I have some doubts about the HTTP readinessProbe:

  1. Suppose that the probe fails several times (failureThreshold) and a pod is marked as NOT READY. Will k8s keep trying the readinessProbe forever and eventually mark the pod as Ready if it begins to respond correctly? Or a pod that is marked as Not Ready is left there forever without retrying?
  2. In case the Not Ready pod is left there forever, will the K8s Deployment try to start new pods? Or I will be left with less pods available?
  3. If a pod passes the readinessProbe, will k8s keep checking if it is ready and eventually (if it begins to fail) mark it as not ready in the future? Is that possible? Or a pod that is marked once as ready is ready forever?

1 Answer 1


1 - yes, containers are left there forever. Think of readiness probe as a breaker, if the app gets overwhelmed it cuts the traffic to the pod until it's ready to get traffic again.

2 - no, by itself, readiness probes only stop/start traffic to a pod. To signal kubernetes that the pod needs to be restarted use liveness probes.

3 - yes, as per answer 1. Readiness probes are a way of letting kubernetes know that the pod can handle traffic or if they need a break.

probe: startup probes - waits for the app to start

use case: apps that need some time before start serving traffic, for example, building assets on start, pre-fetching assets, building caches, etc.

liveness probes - checks if the app is healthy

use case: check if the app is running, if the app has exited due to an exception and needs to be restarted, or if the app is running but can't serve requests

readiness probes - checks if the app can handle traffic

use case: apps that can arbitrarily stop receiving traffic, e.g. maintenance mode, data intensive apps that can degrade in performance and need a way to

You should use liveness and readiness probes always, use startup probes when your app takes more time than usual to start.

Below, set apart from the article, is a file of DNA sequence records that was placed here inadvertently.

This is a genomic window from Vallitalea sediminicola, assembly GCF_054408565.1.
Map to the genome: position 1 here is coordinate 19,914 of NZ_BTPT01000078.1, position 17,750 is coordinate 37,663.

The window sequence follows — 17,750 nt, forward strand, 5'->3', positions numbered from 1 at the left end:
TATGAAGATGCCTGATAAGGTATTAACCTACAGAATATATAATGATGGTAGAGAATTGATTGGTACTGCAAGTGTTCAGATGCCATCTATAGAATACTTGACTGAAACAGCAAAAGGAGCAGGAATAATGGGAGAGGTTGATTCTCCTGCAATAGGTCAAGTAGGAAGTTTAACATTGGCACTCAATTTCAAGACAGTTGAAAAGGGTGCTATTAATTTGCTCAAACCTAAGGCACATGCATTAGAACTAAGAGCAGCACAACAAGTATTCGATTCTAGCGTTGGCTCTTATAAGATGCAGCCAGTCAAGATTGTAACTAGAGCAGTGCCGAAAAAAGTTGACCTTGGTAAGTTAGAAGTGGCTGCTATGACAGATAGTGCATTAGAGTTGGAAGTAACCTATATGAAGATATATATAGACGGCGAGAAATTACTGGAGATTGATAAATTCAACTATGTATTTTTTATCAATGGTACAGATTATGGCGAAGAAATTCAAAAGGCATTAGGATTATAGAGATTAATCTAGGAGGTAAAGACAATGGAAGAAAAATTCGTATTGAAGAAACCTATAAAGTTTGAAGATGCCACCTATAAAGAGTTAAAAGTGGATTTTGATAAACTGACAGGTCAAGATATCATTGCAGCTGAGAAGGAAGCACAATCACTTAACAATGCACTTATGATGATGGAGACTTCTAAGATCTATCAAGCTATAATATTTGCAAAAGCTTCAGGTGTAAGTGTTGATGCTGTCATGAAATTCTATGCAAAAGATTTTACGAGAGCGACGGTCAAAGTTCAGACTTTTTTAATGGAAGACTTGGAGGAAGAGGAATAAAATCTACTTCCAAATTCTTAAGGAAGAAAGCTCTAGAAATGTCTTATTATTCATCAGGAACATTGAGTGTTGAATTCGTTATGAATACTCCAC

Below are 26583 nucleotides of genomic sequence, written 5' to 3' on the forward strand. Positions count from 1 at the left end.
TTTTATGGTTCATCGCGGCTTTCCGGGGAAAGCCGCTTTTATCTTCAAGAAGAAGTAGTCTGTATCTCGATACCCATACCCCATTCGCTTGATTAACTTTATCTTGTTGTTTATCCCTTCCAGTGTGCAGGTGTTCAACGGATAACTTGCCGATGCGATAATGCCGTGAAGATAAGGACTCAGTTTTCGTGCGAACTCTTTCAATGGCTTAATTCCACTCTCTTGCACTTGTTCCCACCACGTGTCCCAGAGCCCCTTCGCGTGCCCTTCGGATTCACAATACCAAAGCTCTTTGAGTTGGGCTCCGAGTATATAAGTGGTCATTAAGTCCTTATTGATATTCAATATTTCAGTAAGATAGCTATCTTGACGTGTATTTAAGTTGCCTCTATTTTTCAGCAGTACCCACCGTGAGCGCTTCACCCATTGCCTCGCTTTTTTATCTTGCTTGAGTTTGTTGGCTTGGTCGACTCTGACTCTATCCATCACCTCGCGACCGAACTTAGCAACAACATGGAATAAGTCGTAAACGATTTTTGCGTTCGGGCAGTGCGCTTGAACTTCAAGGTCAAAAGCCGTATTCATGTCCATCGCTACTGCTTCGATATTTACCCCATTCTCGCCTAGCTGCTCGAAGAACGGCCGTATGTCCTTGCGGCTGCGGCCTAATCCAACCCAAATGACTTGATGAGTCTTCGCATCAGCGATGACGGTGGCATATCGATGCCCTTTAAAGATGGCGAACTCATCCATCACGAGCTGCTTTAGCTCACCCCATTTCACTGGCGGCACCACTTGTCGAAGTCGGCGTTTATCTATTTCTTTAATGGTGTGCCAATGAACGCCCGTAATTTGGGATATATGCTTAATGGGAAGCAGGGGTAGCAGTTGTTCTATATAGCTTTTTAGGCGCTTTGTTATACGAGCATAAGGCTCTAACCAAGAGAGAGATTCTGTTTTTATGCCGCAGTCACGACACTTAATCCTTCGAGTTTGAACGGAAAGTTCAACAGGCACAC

• python app with postgres database:
  • liveness probe: get /health status 200
  • readiness probe: get /health status 200, timeout 1s

the /health endpoint queries the database using a simple query (select id, email from user limit 1) and returns a json

if the pod loses connectivity to the database, the liveness probe will fail and the pod will be restarted. if the database is being overwhelmed by requests, the query will take more than 1s, the probe will mark the pod as not ready, preventing that additional requests reach the database and preventing it from progressing from overwhelmed to crashed. once the database is able to catch up and starts returning queries in less than 1s, readiness probe will mark the pod as healthy again and kubernetes will resume serving requests to the pod.

  • Thanks for the explanation! However I read that liveness probe shouldn't test a different component (like the database), because a failure in one component can damage the availability of entire application (with continuous restarts)
    – collimarco
    Nov 15, 2021 at 12:32
  • yup! modern applications rely on several components like files, databases, caches, and even external services. whatever you do will cause a chain reaction in the entire ecosystem if the other services aren't prepared, so there's no general answer to this. The general frame of mind would be: can your app do anything without the database? like validating JWT tokens, serving pages directly from redis, etc. If the database goes down, is your app is worthless? I used the database example, but you should think on checking a route that will give you a reliable response time and not a false positive.
    – Magus
    Nov 15, 2021 at 19:26

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